Campbell is one of the 36 members of NCICU, which together enroll almost 90,000 students from around the world, generated a combined $14.2 billion in added state income. This includes more than $4 billion in payroll and benefits for 66,309 full-time and part-time employees and $6.8 billion on goods and services to carry out their day-to-day operations, research, and clinical activities. The rest comes from construction and the spending of their students, visitors, start-up companies, and alumni, which in turn creates more spending and employment across the state. The added state income, or additional Gross State Product, of $14.2 billion created by NCICU’s institutions is equal to approximately 3.2 percent of the total Gross State Product of North Carolina, and is equivalent to creating 219,590 new jobs.

The study was funded by the North Carolina Business Higher Ed Foundation, the NC Community Colleges Foundation, the University of North Carolina system, and NCICU campuses, including Campbell.

The full report on the economic impact of NCICU members can be found here.

Below is a closer look at how Campbell benefits students, the region, North Carolina and taxpayers.

Benefits to students

“[Campbell] enriches the lives of students by increasing their employability and raising their lifetime incomes.”

Students who attended Campbell during FY2012-13 paid $77.7 million to cover the cost of tuition, fees, books and supplies.

In return for this money they invested, they will receive a present value of $555 million increased earning over their working lives.

This translates to a return of $2.60 in higher future income for every $1 students invest in their education. The average annual return for students is 11.6 percent.

Benefits to the region

“[Campbell] benefits the region by increasing consumer spending and supplying a steady flow of workers in the labor force.”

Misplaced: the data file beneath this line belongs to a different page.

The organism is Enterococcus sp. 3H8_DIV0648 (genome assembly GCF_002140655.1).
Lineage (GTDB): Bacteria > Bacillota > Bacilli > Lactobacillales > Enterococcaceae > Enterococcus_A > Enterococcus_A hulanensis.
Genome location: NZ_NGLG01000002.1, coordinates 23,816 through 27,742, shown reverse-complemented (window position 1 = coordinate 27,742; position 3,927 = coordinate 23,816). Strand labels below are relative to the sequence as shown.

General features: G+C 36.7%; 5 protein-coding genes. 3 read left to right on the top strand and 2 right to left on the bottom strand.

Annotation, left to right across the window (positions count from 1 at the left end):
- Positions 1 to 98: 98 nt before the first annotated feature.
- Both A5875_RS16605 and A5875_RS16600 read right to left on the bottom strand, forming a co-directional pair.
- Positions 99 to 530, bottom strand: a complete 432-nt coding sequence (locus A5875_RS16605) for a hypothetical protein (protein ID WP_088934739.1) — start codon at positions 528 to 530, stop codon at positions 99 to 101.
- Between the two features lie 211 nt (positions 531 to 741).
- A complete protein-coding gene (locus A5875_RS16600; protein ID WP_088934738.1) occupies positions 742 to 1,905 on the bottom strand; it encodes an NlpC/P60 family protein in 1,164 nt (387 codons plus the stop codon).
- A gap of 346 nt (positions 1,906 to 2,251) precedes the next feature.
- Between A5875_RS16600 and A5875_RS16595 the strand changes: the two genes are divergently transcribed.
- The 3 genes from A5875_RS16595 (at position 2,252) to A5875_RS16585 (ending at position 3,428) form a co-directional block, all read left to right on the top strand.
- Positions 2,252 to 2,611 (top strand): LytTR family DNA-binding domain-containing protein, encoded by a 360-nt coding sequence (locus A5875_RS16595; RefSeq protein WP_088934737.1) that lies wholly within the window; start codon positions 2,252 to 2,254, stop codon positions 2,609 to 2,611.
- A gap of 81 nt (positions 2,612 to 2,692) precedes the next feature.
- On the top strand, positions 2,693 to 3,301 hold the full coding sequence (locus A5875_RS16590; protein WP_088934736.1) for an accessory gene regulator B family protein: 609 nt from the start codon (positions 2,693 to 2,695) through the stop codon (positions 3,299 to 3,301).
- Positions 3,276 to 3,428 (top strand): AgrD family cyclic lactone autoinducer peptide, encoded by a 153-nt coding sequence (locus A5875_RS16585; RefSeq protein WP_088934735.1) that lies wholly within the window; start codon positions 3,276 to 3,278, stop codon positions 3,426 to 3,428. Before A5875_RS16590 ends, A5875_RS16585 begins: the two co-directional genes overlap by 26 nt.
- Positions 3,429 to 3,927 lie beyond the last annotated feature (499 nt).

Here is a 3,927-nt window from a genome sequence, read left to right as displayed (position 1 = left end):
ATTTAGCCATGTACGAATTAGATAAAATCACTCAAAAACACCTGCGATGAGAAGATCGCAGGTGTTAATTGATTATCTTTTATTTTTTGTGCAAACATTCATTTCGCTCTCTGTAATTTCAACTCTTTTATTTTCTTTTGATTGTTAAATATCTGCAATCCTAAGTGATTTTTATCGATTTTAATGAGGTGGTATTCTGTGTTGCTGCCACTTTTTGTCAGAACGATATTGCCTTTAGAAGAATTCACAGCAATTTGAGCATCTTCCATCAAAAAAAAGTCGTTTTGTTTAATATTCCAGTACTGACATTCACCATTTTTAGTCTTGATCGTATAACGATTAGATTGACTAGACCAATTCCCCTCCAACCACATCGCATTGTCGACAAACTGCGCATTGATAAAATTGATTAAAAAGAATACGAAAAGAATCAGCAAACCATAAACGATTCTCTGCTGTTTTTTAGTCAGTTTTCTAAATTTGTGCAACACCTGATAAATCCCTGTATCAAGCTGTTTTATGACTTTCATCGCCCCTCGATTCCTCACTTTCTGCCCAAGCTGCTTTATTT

In FY2012-13, Campbell created $452.4 million in added regional income to the Campbell Service Area economy, defined as Harnett, Wake, Johnson, Cumberland, Lee, Durham and Chatham counties. (“Added regional income” is the equivalent to Campbell’s economic impact, which includes the university’s operations and construction spending as well as the spending of its students, visitors and alumni.)

This is the equivalent to creating 7,055 new jobs and accounts for approximately 0.4 percent of the total Gross Regional Product of the Campbell Service Area.

Benefits to the state and society

“[Campbell] benefits North Carolina as a whole by creasing a more prosperous economy and generating savings through the improved lifestyles of students.”
North Carolina will receive a present value of $2.7 billion in added state income over the course of Campbell students’ working lives.

Communities in the state will also benefit from $366.8 million in present value social savings related to reduced crime, lower unemployment and increased health and well-being across the state.

For every dollar that society spends on education Campbell provides, North Carolina communities are expected to receive a cumulative value of $12.70 in benefits.

Benefits to taxpayers

“[Campbell] benefits state and local taxpayers by increasing tax receipts and reducing the demand for government-supported social services.”

The net present value of the added tax revenue stemming from higher student incomes and increased business output will amount to $264.2 million in benefits to taxpayers.

Savings to the public sector will add another $64.9 million in benefits due to a reduced demand for government-funded services in North Carolina.